Without efforts to mitigate climate change, summers spanning nearly six months may become the new normal by 2100 in the Northern Hemisphere, according to a new study. The change would likely have far-reaching impacts on agriculture, human health and the environment, according to the study authors.
Just because the United States has re-joined the Paris Agreement doesn’t mean that the world is on a path to a better climate future. The 2015 agreement, in which signatories pledged to collectively cap global warming at “well below” 2°C above pre-industrial levels, is only the first step. Member nations still have to adopt ambitious carbon emission reduction plans, known as Nationally Determined Contributions (NDCs), and with the current level of commitments the world is on track for a global temperature rise of more than 2.5°C.
Whichever side of the subjective city-versus-rural debate you’re on, the objective laws of thermodynamics dictate that cities lose on at least one front: They tend to get insufferably hotter, more so than surrounding rural areas. That’s thanks to the urban heat-island effect, in which buildings and roads readily absorb the sun’s energy and release it well into the night. The greenery of rural areas, by contrast, provides shade and cools the air by releasing water.
Covid-19 likely emerged from the wilds near southern China, then found residence in horseshoe bats before making the jump to humans. The virus, as of this writing, has infected 63 million people and caused 1.5 million deaths around the world. The global economic impact of the pandemic was estimated at $8 trillion to $16 trillion in July 2020 — it may be $16 trillion in the U.S. alone by the fourth quarter of 2021 (assuming vaccines are effective at controlling it by then). The amount of human suffering this tiny microbe has caused is incalculable: lost loved ones, vanished jobs, broken families, and lingering sickness from a virus that will eventually retreat but will never disappear.
The world is getting warmer, but the global response has “remained muted” despite efforts like the Paris Climate Agreement — and millions of lives are at risk as a result. This according to a report published Wednesday by The Lancet, a leading peer-reviewed medical journal.
According to the World Bank, the number of people in poverty will climb from 68 million to 132 million by 2030 because of climate change. The existence of global poverty is common knowledge, but many of us remain unaware of the leading cause. Climate change is the culprit of the devastating droughts and natural disasters that have created lasting effects on poverty levels worldwide. The consequences of climate change include food shortages, water shortages, loss of shelter, and a loss of livelihood, each of which are defining factors of poverty.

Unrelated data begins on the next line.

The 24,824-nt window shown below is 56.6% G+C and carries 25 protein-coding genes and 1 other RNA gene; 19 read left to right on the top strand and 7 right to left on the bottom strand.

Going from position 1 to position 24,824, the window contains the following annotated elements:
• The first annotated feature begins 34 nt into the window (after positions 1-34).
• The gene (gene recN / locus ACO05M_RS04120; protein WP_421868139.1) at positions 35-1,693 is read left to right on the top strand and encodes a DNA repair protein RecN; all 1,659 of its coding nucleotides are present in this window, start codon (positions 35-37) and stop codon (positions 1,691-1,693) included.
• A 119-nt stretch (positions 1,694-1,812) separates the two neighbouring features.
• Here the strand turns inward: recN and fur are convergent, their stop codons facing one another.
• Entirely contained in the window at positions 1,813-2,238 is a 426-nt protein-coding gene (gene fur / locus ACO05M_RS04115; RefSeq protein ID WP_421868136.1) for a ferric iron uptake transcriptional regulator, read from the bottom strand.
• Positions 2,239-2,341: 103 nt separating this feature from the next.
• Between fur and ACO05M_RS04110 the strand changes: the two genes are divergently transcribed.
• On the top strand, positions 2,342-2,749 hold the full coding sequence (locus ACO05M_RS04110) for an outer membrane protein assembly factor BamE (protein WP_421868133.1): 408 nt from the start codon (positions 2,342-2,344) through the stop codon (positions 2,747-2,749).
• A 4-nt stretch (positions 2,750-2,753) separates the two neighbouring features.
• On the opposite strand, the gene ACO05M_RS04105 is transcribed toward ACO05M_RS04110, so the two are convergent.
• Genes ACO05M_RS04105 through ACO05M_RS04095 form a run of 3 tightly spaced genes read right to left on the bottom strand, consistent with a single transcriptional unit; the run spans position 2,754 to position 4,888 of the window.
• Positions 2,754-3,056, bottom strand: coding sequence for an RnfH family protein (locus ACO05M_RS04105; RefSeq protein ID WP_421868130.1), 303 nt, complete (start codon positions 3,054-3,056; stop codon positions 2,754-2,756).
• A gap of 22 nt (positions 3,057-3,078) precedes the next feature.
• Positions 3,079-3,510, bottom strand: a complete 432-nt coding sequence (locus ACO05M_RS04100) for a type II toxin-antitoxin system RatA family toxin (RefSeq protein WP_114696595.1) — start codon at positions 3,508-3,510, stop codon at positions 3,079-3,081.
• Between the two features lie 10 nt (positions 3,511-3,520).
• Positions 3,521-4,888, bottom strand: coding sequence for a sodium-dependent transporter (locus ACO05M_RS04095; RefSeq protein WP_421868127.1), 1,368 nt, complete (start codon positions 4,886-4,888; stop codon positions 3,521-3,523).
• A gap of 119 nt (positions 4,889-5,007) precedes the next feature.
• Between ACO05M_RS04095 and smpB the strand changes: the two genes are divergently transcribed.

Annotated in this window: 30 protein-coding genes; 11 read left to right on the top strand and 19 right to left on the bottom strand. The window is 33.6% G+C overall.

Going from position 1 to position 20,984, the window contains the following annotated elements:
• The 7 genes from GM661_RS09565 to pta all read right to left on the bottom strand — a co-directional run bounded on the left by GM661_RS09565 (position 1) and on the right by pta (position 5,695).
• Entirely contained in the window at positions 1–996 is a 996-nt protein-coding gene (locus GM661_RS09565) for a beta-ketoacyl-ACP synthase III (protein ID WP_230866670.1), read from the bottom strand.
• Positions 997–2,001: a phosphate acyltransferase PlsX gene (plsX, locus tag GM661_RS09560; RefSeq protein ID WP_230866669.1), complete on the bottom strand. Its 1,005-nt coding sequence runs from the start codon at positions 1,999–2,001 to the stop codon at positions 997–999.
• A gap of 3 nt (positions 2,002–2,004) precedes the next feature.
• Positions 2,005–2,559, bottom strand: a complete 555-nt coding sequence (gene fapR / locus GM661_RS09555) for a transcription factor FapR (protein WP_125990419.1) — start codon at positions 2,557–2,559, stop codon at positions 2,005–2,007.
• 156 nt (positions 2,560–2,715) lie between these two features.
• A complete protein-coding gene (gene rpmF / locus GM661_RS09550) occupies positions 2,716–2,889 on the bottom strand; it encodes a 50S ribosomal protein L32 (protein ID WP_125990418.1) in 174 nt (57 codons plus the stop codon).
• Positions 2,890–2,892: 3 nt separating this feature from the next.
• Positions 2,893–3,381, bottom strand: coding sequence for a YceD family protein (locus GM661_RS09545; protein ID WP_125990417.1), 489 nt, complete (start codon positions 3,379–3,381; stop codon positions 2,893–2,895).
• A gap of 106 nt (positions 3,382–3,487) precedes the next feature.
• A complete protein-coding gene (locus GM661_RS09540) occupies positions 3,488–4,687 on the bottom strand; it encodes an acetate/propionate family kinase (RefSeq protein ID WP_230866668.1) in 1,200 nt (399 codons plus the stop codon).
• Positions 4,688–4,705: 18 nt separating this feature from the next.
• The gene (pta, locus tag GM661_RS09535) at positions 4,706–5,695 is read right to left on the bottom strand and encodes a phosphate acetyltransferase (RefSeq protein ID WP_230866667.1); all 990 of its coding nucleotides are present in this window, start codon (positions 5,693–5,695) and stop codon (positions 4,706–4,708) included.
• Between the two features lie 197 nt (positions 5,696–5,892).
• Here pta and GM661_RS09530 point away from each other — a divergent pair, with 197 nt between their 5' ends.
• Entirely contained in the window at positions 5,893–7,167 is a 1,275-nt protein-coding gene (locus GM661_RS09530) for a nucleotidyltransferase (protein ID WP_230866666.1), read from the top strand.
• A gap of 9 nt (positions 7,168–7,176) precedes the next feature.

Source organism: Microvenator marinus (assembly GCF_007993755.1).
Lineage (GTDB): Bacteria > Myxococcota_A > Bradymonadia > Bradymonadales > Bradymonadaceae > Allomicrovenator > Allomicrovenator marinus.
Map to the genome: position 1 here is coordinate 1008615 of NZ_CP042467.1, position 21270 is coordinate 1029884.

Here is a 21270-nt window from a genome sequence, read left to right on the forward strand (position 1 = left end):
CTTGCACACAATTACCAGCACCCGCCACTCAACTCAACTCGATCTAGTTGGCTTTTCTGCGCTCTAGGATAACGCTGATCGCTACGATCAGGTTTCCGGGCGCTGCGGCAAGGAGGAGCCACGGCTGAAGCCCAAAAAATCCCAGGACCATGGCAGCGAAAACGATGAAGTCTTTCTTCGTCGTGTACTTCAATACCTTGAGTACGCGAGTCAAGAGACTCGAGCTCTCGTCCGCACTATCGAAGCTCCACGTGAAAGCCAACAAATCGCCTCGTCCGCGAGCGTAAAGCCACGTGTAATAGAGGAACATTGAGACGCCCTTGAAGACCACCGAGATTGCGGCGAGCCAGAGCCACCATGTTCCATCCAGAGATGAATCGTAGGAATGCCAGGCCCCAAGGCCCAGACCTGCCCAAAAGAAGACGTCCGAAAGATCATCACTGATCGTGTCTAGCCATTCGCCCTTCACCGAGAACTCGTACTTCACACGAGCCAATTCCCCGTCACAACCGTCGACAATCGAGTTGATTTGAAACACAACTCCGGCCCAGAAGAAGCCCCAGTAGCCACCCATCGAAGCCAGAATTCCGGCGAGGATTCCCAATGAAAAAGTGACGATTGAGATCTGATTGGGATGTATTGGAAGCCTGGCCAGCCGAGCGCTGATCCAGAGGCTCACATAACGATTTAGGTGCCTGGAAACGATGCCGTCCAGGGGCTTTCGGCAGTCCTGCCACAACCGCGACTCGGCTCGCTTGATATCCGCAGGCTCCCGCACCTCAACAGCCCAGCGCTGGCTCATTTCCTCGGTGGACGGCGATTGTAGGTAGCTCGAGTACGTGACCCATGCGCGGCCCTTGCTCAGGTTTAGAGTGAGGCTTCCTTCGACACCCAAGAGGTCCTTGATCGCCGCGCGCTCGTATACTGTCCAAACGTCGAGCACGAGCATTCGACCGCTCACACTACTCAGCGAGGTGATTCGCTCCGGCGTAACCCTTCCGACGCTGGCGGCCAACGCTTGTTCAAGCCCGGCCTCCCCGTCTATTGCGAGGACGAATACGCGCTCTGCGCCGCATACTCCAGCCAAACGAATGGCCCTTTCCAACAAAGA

Society has over invested in fossil fuels and unsustainable practices which create enormous externalities under the guise of misunderstanding the risks and by exploiting the ‘returns’ of the natural world. So how do we fix this gregarious exploitation?
We must quantify the financial risk related to climate change and internalize the physical and transition costs of creating an environmentally sustainable economy- that is precisely what Riskthinking.Ai helps decision-makers do.
A report commissioned by federal regulators overseeing the nation’s commodities markets has concluded that climate change threatens U.S. financial markets, as the costs of wildfires, storms, droughts and floods spread through insurance and mortgage markets, pension funds and other financial institutions. Riskthinking helps decision-makers better understand the climate-related financial risks they face and respond accordingly.
Firefighters battled nearly two dozen wildfires in California yesterday after a week of raging blazes blackened more than 1 million acres across the state. The rapidly spreading fire, which has killed five people, destroyed more than 1,000 structures and forced thousands to flee, is the result of hotter temperatures, less dependable precipitation and snowpack that melts sooner leading to drier soil and parched vegetation, shows how climate change is affecting the nation’s most populous state.